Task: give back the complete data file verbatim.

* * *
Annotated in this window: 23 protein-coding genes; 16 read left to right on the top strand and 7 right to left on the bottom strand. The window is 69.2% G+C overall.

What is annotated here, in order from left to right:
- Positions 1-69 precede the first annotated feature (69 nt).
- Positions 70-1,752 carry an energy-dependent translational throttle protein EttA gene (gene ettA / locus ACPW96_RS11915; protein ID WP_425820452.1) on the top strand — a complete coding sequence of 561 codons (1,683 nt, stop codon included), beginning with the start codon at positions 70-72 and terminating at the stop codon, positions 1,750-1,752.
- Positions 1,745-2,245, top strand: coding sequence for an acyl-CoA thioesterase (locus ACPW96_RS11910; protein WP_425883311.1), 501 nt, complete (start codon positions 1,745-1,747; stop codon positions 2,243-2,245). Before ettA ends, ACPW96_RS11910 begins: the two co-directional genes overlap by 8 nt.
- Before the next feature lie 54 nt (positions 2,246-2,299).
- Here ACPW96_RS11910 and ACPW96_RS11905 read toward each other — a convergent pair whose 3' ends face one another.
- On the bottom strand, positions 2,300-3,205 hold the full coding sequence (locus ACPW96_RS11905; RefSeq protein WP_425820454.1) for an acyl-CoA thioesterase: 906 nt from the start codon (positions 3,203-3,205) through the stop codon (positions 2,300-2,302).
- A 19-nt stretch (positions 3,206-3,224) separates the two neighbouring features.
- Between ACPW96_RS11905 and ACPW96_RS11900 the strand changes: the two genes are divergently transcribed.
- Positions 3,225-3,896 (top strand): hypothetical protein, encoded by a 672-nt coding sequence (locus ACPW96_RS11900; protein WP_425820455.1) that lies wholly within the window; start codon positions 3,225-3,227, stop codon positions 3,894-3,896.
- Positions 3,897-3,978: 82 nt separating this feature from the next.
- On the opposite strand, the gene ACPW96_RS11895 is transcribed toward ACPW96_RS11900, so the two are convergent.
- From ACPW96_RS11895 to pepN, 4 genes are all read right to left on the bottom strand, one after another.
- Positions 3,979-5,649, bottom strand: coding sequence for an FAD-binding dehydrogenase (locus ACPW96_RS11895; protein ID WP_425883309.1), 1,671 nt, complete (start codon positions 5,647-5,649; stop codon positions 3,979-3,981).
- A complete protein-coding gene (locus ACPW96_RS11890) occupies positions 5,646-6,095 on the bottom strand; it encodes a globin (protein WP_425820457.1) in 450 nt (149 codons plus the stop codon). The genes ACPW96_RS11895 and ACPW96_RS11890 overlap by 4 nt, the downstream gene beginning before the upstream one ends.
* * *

Annotated in this window: 23 protein-coding genes; 16 read left to right on the top strand and 7 right to left on the bottom strand. The window is 69.2% G+C overall.

What is annotated here, in order from left to right:
- Positions 1-69 precede the first annotated feature (69 nt).
- Positions 70-1,752 carry an energy-dependent translational throttle protein EttA gene (gene ettA / locus ACPW96_RS11915; protein ID WP_425820452.1) on the top strand — a complete coding sequence of 561 codons (1,683 nt, stop codon included), beginning with the start codon at positions 70-72 and terminating at the stop codon, positions 1,750-1,752.
- Positions 1,745-2,245, top strand: coding sequence for an acyl-CoA thioesterase (locus ACPW96_RS11910; protein WP_425883311.1), 501 nt, complete (start codon positions 1,745-1,747; stop codon positions 2,243-2,245). Before ettA ends, ACPW96_RS11910 begins: the two co-directional genes overlap by 8 nt.
- Before the next feature lie 54 nt (positions 2,246-2,299).
- Here ACPW96_RS11910 and ACPW96_RS11905 read toward each other — a convergent pair whose 3' ends face one another.
- On the bottom strand, positions 2,300-3,205 hold the full coding sequence (locus ACPW96_RS11905; RefSeq protein WP_425820454.1) for an acyl-CoA thioesterase: 906 nt from the start codon (positions 3,203-3,205) through the stop codon (positions 2,300-2,302).
- A 19-nt stretch (positions 3,206-3,224) separates the two neighbouring features.
- Between ACPW96_RS11905 and ACPW96_RS11900 the strand changes: the two genes are divergently transcribed.
- Positions 3,225-3,896 (top strand): hypothetical protein, encoded by a 672-nt coding sequence (locus ACPW96_RS11900; protein WP_425820455.1) that lies wholly within the window; start codon positions 3,225-3,227, stop codon positions 3,894-3,896.
- Positions 3,897-3,978: 82 nt separating this feature from the next.
- On the opposite strand, the gene ACPW96_RS11895 is transcribed toward ACPW96_RS11900, so the two are convergent.
- From ACPW96_RS11895 to pepN, 4 genes are all read right to left on the bottom strand, one after another.
- Positions 3,979-5,649, bottom strand: coding sequence for an FAD-binding dehydrogenase (locus ACPW96_RS11895; protein ID WP_425883309.1), 1,671 nt, complete (start codon positions 5,647-5,649; stop codon positions 3,979-3,981).
- A complete protein-coding gene (locus ACPW96_RS11890) occupies positions 5,646-6,095 on the bottom strand; it encodes a globin (protein WP_425820457.1) in 450 nt (149 codons plus the stop codon). The genes ACPW96_RS11895 and ACPW96_RS11890 overlap by 4 nt, the downstream gene beginning before the upstream one ends.